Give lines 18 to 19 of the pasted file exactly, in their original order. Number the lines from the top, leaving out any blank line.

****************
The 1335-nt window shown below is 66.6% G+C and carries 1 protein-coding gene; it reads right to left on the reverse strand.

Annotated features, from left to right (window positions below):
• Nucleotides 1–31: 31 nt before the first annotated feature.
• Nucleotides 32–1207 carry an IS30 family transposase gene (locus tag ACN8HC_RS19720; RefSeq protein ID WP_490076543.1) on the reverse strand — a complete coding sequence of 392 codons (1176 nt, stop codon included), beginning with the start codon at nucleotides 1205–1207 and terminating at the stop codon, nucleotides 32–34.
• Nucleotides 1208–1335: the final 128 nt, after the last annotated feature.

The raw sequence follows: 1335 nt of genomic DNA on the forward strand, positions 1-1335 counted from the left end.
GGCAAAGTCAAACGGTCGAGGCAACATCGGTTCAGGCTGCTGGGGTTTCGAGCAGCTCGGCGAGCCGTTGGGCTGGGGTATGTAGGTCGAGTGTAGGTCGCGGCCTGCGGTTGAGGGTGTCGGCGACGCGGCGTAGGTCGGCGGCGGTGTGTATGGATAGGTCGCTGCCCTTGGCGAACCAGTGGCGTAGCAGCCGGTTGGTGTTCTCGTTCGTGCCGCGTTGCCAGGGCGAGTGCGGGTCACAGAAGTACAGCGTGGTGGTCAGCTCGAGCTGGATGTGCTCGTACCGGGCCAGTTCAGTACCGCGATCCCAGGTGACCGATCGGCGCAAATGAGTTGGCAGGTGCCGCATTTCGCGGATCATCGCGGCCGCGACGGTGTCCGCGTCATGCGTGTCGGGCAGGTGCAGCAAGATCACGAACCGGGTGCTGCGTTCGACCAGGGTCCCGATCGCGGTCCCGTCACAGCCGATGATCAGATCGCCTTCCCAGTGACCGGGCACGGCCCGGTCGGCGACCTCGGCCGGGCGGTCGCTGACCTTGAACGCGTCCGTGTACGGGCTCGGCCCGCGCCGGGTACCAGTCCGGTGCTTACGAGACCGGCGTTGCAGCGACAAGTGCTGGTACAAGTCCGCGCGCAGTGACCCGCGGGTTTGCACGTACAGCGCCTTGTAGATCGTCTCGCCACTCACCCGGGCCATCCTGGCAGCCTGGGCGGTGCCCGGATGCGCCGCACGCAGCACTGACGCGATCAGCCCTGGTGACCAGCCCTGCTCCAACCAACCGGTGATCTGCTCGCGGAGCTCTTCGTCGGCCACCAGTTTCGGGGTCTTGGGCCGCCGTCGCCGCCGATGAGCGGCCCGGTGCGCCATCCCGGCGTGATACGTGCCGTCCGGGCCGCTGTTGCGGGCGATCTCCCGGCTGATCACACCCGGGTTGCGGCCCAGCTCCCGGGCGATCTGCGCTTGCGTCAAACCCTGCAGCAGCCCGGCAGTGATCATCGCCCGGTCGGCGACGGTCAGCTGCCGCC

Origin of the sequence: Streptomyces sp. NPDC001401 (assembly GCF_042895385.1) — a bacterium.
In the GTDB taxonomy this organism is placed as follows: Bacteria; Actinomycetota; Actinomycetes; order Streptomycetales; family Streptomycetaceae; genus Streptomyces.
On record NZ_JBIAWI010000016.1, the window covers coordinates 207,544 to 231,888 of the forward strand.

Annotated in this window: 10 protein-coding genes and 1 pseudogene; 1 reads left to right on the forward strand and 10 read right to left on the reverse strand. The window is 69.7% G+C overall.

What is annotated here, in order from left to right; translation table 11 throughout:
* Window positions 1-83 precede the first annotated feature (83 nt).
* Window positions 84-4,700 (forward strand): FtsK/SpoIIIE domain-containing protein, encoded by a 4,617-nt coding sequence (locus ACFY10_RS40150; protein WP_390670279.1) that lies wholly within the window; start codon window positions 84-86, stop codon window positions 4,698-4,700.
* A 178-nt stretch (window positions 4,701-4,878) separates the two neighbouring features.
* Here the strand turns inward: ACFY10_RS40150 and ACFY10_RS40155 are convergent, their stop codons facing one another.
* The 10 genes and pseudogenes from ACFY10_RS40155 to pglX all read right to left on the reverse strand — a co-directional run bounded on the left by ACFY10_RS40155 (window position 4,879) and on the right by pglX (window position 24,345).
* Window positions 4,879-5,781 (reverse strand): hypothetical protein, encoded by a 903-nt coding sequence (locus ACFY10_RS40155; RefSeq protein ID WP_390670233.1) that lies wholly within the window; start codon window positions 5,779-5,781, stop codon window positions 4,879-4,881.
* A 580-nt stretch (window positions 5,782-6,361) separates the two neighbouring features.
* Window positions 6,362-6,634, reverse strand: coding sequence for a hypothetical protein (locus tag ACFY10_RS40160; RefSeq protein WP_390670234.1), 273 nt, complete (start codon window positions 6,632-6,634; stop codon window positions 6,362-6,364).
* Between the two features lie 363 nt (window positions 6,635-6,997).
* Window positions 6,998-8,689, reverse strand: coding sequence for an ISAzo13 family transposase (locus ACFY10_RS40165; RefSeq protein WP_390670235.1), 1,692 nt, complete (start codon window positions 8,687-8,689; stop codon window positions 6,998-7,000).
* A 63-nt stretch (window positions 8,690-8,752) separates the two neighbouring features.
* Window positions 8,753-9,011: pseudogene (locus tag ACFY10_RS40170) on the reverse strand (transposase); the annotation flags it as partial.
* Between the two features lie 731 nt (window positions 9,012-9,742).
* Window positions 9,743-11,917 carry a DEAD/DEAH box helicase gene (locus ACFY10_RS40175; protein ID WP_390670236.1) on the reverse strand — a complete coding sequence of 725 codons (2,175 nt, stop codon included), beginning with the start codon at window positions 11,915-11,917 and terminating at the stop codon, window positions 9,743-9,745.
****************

* Window positions 4,879-5,781 (reverse strand): hypothetical protein, encoded by a 903-nt coding sequence (locus ACFY10_RS40155; RefSeq protein ID WP_390670233.1) that lies wholly within the window; start codon window positions 5,779-5,781, stop codon window positions 4,879-4,881.
* A 580-nt stretch (window positions 5,782-6,361) separates the two neighbouring features.